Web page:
When you think about drag racing, the two most likely cars you will probably picture in your mind are the Skyline GT-R and the Toyota Supra. These big cars with big engines can make well in excess of 1000 horsepower in the right spec and can shoot down the strip in anywhere from low 10s to mid 7s - like the HKS R33 GT-R.
However, there are always people out there who want to do things differently. We got a call from Andy Gray over at PowerVehicles.com in Japan who sounded extremely excited on the phone. "Man, you have got to come and see this," he said. PowerVehicles deals with pretty impressive machinery on a daily basis, so when they get this wound up over a car then you can bet it's really something special. With this in mind, we shot down to his shop in Kasukabe, Saitama, to see what all the fuss was about. Needless to say we were not disappointed with what we saw: a 600 horse, 2.2-liter engine and a full TRD wide body. This has to be without a doubt the most insane street-registered MR2 ever built. The owner, after spending a small fortune, decided it was time to move on and PowerVehicles took the car off his hands.
The owner of this SW20 MR2 wanted to build a competent drag car that would be equally at home on the street and on the strip. Opening the FRP engine cover reveals an awesome sight: a gigantic Trust T78 turbine sitting on top of the small 4-cylinder 16 Valve 3S-GTE. There's so much custom piping that you barely see the cam covers of the little Toyota lump. Running an immense 1.8 bar of boost, this motor can push out 600 PS and propel the 1260 kg MR2 to quarter mile times in the low 10s. The engine was fully rebuilt and sports an HKS 2.2-liter kit comprising of a full counter balanced crankshaft, H-section connecting rods and forged pistons. The extra 200cc help spool up the large turbine, which is controlled via an external wastegaste that dumps gasses directly into the atmosphere via a very loud 'screamer' pipe. Since not many drag-spec exhausts are available off the shelf for the SW20, the owner had a full titanium system made up. With two centrally mounted silencers and no catalizers in sight, it's extremely loud and conspicuous.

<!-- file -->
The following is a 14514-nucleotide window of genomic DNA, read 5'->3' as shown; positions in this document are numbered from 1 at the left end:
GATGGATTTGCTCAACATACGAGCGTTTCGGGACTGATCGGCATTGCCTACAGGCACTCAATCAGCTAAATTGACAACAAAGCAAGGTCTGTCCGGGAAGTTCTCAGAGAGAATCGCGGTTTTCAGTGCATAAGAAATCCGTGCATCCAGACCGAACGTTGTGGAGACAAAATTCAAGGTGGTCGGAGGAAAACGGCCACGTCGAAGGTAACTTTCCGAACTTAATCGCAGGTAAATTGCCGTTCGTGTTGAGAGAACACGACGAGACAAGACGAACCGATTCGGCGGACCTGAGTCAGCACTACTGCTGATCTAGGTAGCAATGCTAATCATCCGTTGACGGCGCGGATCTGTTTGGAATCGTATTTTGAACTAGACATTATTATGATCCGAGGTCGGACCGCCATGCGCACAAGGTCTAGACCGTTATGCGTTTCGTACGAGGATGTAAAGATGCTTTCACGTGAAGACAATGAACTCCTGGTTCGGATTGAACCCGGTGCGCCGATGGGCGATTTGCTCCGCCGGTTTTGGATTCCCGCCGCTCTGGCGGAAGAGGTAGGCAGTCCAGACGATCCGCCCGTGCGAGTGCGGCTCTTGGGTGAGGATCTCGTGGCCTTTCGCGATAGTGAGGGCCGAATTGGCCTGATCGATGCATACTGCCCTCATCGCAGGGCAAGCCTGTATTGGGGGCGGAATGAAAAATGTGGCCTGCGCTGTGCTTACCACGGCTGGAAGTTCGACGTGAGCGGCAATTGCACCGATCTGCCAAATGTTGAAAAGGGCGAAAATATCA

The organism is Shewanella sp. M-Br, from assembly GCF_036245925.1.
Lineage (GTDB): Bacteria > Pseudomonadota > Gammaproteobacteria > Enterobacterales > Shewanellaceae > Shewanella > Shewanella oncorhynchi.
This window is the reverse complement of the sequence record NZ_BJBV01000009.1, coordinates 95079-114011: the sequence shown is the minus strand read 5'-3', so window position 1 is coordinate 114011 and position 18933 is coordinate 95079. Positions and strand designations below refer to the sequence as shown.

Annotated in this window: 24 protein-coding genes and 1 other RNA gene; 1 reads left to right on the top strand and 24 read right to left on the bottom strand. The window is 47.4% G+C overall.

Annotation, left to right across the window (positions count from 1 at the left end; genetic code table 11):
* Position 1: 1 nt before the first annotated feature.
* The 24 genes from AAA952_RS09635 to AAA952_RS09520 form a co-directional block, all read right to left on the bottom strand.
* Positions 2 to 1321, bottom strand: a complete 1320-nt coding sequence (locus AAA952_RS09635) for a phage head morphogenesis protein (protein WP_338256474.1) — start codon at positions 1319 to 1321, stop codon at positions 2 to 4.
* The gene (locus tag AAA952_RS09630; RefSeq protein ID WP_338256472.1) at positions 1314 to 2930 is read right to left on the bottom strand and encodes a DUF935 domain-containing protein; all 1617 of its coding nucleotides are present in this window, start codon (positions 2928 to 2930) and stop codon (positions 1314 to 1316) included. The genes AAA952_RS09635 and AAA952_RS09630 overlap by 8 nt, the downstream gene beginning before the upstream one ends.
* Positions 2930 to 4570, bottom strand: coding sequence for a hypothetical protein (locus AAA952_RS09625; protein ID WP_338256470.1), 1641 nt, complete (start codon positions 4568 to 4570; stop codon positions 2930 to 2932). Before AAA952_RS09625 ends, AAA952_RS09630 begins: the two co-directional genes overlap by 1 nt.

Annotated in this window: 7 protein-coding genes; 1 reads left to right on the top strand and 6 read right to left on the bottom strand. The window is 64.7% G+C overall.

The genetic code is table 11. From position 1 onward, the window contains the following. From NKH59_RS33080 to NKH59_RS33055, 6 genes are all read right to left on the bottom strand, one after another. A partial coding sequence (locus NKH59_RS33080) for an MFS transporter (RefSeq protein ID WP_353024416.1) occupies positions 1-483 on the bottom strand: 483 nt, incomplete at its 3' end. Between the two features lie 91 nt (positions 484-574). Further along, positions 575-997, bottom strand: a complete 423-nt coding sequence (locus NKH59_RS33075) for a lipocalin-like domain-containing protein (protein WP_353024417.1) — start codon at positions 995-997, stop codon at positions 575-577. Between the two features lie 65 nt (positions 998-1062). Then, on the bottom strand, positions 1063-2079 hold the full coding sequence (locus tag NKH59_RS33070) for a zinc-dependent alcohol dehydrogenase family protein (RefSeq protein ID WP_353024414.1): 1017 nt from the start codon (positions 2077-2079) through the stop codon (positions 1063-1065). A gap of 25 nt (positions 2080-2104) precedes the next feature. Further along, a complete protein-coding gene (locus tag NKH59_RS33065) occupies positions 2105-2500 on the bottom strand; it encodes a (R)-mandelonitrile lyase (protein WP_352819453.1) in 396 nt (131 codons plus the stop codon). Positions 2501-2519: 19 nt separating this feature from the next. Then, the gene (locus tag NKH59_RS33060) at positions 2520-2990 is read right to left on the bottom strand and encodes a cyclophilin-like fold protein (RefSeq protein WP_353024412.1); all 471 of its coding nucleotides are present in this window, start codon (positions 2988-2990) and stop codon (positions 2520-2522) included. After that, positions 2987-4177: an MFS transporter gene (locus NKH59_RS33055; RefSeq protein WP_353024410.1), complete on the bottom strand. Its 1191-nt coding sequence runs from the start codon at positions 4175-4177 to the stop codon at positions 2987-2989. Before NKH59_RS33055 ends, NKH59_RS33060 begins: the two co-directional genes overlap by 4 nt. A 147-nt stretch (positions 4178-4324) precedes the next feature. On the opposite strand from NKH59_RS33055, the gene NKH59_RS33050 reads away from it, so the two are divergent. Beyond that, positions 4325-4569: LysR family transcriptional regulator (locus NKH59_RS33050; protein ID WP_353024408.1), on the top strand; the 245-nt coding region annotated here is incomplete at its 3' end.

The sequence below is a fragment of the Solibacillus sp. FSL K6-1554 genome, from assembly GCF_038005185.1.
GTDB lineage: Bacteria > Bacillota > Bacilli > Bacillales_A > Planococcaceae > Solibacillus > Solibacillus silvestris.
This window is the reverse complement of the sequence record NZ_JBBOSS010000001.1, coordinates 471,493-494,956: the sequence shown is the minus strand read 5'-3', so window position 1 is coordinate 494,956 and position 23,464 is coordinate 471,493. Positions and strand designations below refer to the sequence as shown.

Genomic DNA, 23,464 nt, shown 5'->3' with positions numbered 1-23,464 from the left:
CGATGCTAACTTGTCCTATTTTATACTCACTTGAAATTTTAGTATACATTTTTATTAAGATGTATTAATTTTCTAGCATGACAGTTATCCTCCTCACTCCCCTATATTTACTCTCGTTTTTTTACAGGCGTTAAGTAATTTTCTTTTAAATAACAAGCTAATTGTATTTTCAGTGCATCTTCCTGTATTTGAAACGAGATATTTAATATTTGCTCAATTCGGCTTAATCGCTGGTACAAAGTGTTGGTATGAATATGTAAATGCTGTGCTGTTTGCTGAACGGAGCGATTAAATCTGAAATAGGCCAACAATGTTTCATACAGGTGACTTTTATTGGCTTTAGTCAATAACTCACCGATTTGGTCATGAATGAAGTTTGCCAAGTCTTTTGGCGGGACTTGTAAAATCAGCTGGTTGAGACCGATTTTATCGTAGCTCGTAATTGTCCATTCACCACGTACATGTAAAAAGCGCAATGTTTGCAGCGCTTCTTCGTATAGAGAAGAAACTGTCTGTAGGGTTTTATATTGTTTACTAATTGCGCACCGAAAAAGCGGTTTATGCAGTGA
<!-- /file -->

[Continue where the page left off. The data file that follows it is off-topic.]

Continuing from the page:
Cooling the intake charge is a Phoenix Power triple core intercooler mounted on the driver's-side intake. All the piping was custom fabricated and connects to the standard intake plenum. Feeding the T78 is an HKS Super Power Flow foam filter, which sucks air in from the passenger side intake. Keeping the engine nice and cool is a job for the Trust oil cooler and the front mounted radiator. The fuelling is taken care of by an in-tank fuel pump and four 850cc injectors. Managing the engine is an HKS F-Con V Pro ECU, which has been tuned to perfection; it offers impressively docile engine performance when cruising around town, as well as going crazy when that tacho needle hits 6,000 rpm.
To help the radiator cool that monster mid-mounted engine, a vented bonnet was fitted; and aero mirrors help aerodynamics at higher speeds, shaving off precious hundredths of a second in the quarter mile. The engine cover features two massive outlets that channel hot air from the motor, while a colossal custom-made spoiler keeps that rear end planted. After all, the MR2 is known for its snappy lift-off oversteer.
The ten-year-old SW20 is beginning to show its age, so the owner decided to liven things up a little with a full TRD wide body conversion. The FRP kit replaces all factory body panels and increases the overall width of the MR2 by almost 10 cm. The whole car was then sprayed in a very catching shade of metallic purple, covering the original white Toyota paint job. Reclining Recaro seats offer great comfort and support, while the full Takata racing harness is there for that extra bit of safety.
The obligatory Auto Meter tacho has been fitted to the left side of the main instrument hood and features a programmable shift-up light. An A'PEXi Rev Speed Meter has been positioned in front of the main instrumentation and offers accurate readings directly from the ECU. The owner sure liked his gadgets - as can be seen from the HKS CAMP unit that displays various engine parameters through the aging Epson LCD screen. The HKS CAMP, short for Computerized Automobile Multi Player, can be controlled via the remote control and programmed to represent the data with either numerical values or graphs.
The HKS EVC Pro boost controller, along with the HKS GCC, has been mounted at the bottom of the center console for easy access. On such a highly modified engine it is always imperative to keep a close eye on the oil pressure, which is done thanks to the A-pillar mounted HKS gauge, with the oil temperature one right below it.
Now Andy Gray faces a tough decision: Does he keep the car and enjoy what is one of the most complete MR2s out there, or sell it to someone looking for an unconventional drag car? It's a hard choice, but we know without a doubt what we would do.